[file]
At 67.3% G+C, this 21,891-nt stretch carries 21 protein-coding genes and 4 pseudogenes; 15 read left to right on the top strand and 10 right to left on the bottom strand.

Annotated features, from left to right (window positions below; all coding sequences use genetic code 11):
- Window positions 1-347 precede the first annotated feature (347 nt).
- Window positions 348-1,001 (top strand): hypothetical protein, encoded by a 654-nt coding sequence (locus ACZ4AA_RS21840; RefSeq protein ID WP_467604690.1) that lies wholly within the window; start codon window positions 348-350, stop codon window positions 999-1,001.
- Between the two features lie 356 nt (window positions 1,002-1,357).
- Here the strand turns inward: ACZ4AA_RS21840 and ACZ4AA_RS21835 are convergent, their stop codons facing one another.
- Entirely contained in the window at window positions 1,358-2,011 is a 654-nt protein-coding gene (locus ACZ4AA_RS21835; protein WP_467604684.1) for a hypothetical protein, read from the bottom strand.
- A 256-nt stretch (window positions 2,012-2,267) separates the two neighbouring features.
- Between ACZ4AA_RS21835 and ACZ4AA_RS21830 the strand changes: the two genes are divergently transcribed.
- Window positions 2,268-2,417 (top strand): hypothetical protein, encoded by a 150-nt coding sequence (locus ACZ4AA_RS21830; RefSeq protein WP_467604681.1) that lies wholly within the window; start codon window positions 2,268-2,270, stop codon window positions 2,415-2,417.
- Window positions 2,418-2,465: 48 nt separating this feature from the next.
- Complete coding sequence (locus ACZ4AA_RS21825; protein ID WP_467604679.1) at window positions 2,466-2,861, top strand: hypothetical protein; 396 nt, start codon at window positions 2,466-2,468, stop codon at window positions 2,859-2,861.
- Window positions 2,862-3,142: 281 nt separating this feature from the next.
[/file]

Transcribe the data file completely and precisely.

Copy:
At 67.3% G+C, this 21,891-nt stretch carries 21 protein-coding genes and 4 pseudogenes; 15 read left to right on the top strand and 10 right to left on the bottom strand.

Annotated features, from left to right (window positions below; all coding sequences use genetic code 11):
- Window positions 1-347 precede the first annotated feature (347 nt).
- Window positions 348-1,001 (top strand): hypothetical protein, encoded by a 654-nt coding sequence (locus ACZ4AA_RS21840; RefSeq protein ID WP_467604690.1) that lies wholly within the window; start codon window positions 348-350, stop codon window positions 999-1,001.
- Between the two features lie 356 nt (window positions 1,002-1,357).
- Here the strand turns inward: ACZ4AA_RS21840 and ACZ4AA_RS21835 are convergent, their stop codons facing one another.
- Entirely contained in the window at window positions 1,358-2,011 is a 654-nt protein-coding gene (locus ACZ4AA_RS21835; protein WP_467604684.1) for a hypothetical protein, read from the bottom strand.
- A 256-nt stretch (window positions 2,012-2,267) separates the two neighbouring features.
- Between ACZ4AA_RS21835 and ACZ4AA_RS21830 the strand changes: the two genes are divergently transcribed.
- Window positions 2,268-2,417 (top strand): hypothetical protein, encoded by a 150-nt coding sequence (locus ACZ4AA_RS21830; RefSeq protein WP_467604681.1) that lies wholly within the window; start codon window positions 2,268-2,270, stop codon window positions 2,415-2,417.
- Window positions 2,418-2,465: 48 nt separating this feature from the next.
- Complete coding sequence (locus ACZ4AA_RS21825; protein ID WP_467604679.1) at window positions 2,466-2,861, top strand: hypothetical protein; 396 nt, start codon at window positions 2,466-2,468, stop codon at window positions 2,859-2,861.
- Window positions 2,862-3,142: 281 nt separating this feature from the next.